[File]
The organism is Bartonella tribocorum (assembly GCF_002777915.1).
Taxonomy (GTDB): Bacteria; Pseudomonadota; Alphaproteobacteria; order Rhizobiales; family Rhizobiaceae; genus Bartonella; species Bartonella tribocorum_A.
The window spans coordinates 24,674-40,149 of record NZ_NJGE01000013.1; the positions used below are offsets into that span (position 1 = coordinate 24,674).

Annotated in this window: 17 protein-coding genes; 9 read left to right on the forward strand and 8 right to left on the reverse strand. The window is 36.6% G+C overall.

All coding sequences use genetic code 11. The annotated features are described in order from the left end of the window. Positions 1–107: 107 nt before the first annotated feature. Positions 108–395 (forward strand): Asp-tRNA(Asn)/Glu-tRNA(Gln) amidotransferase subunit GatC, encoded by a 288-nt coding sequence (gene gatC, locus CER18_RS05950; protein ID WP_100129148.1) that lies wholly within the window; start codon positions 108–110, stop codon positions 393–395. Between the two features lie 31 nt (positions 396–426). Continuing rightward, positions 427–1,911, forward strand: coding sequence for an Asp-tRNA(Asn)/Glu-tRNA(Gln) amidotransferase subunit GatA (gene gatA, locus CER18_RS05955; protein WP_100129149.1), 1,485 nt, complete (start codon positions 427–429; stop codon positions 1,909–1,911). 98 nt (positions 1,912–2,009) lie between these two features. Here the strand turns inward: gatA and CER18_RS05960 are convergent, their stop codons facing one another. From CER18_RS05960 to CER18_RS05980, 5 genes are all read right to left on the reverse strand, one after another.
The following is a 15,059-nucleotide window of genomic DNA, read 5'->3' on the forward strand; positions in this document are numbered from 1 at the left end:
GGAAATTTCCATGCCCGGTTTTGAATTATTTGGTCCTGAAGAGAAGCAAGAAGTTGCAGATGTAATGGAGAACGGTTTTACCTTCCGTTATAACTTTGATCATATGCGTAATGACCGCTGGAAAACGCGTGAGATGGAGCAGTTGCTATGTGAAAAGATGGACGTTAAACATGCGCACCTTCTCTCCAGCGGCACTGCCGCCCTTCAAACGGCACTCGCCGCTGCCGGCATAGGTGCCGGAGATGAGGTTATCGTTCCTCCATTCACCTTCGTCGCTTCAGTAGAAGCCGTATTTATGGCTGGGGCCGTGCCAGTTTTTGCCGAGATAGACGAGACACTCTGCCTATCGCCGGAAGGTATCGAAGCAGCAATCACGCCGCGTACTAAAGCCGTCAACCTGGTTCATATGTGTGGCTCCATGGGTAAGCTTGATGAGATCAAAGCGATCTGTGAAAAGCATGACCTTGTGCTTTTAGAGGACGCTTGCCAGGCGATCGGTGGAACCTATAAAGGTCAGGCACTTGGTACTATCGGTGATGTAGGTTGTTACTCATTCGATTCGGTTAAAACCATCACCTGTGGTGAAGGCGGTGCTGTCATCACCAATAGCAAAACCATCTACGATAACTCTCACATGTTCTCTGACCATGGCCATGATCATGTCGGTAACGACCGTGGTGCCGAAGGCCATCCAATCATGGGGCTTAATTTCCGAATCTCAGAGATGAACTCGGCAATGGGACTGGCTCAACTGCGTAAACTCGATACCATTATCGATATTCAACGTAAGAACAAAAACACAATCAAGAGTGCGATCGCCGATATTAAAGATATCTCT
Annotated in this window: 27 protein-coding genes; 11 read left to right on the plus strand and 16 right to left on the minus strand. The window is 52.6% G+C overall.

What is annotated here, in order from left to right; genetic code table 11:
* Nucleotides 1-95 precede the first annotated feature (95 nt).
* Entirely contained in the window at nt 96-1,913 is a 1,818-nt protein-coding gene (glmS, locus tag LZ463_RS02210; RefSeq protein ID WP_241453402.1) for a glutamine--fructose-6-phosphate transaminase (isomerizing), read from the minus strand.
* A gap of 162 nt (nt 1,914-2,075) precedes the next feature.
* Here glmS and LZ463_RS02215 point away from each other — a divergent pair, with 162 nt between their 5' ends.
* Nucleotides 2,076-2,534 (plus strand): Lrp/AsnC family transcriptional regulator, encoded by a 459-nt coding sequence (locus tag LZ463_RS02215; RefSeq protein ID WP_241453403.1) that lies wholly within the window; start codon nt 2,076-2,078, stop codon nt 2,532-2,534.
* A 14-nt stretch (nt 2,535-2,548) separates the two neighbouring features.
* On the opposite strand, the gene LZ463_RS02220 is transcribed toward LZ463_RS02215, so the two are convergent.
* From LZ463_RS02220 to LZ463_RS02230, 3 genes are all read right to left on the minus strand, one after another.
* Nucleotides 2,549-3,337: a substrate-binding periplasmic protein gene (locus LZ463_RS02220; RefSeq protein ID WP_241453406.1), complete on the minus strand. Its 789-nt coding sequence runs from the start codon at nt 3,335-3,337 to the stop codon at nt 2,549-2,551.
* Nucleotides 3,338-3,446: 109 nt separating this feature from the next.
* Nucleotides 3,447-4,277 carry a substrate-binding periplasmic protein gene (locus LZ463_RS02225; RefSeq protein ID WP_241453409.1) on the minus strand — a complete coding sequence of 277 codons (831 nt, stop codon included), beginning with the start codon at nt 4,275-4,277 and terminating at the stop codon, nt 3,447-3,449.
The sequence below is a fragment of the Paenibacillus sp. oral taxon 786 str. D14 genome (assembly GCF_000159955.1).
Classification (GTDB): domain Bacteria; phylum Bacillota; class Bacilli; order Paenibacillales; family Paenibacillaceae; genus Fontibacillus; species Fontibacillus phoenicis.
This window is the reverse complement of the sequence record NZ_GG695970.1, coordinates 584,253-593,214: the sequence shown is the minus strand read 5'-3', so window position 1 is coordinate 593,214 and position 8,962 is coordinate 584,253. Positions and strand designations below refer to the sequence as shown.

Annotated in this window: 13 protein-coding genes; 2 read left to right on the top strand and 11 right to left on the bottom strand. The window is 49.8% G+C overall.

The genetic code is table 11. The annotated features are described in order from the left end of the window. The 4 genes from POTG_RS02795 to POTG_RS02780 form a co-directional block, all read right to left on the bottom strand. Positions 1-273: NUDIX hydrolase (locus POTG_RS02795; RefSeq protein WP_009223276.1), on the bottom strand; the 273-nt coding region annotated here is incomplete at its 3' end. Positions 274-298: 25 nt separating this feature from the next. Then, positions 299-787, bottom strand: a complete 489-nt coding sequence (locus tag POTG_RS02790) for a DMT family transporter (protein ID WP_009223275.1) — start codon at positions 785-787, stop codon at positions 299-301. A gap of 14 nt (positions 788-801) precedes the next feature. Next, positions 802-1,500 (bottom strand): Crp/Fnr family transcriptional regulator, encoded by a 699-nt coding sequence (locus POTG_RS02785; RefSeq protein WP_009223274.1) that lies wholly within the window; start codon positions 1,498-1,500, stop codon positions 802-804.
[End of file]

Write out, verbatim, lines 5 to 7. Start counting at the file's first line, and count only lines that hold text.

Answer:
All coding sequences use genetic code 11. The annotated features are described in order from the left end of the window. Positions 1–107: 107 nt before the first annotated feature. Positions 108–395 (forward strand): Asp-tRNA(Asn)/Glu-tRNA(Gln) amidotransferase subunit GatC, encoded by a 288-nt coding sequence (gene gatC, locus CER18_RS05950; protein ID WP_100129148.1) that lies wholly within the window; start codon positions 108–110, stop codon positions 393–395. Between the two features lie 31 nt (positions 396–426). Continuing rightward, positions 427–1,911, forward strand: coding sequence for an Asp-tRNA(Asn)/Glu-tRNA(Gln) amidotransferase subunit GatA (gene gatA, locus CER18_RS05955; protein WP_100129149.1), 1,485 nt, complete (start codon positions 427–429; stop codon positions 1,909–1,911). 98 nt (positions 1,912–2,009) lie between these two features. Here the strand turns inward: gatA and CER18_RS05960 are convergent, their stop codons facing one another. From CER18_RS05960 to CER18_RS05980, 5 genes are all read right to left on the reverse strand, one after another.
The following is a 15,059-nucleotide window of genomic DNA, read 5'->3' on the forward strand; positions in this document are numbered from 1 at the left end:
GGAAATTTCCATGCCCGGTTTTGAATTATTTGGTCCTGAAGAGAAGCAAGAAGTTGCAGATGTAATGGAGAACGGTTTTACCTTCCGTTATAACTTTGATCATATGCGTAATGACCGCTGGAAAACGCGTGAGATGGAGCAGTTGCTATGTGAAAAGATGGACGTTAAACATGCGCACCTTCTCTCCAGCGGCACTGCCGCCCTTCAAACGGCACTCGCCGCTGCCGGCATAGGTGCCGGAGATGAGGTTATCGTTCCTCCATTCACCTTCGTCGCTTCAGTAGAAGCCGTATTTATGGCTGGGGCCGTGCCAGTTTTTGCCGAGATAGACGAGACACTCTGCCTATCGCCGGAAGGTATCGAAGCAGCAATCACGCCGCGTACTAAAGCCGTCAACCTGGTTCATATGTGTGGCTCCATGGGTAAGCTTGATGAGATCAAAGCGATCTGTGAAAAGCATGACCTTGTGCTTTTAGAGGACGCTTGCCAGGCGATCGGTGGAACCTATAAAGGTCAGGCACTTGGTACTATCGGTGATGTAGGTTGTTACTCATTCGATTCGGTTAAAACCATCACCTGTGGTGAAGGCGGTGCTGTCATCACCAATAGCAAAACCATCTACGATAACTCTCACATGTTCTCTGACCATGGCCATGATCATGTCGGTAACGACCGTGGTGCCGAAGGCCATCCAATCATGGGGCTTAATTTCCGAATCTCAGAGATGAACTCGGCAATGGGACTGGCTCAACTGCGTAAACTCGATACCATTATCGATATTCAACGTAAGAACAAAAACACAATCAAGAGTGCGATCGCCGATATTAAAGATATCTCT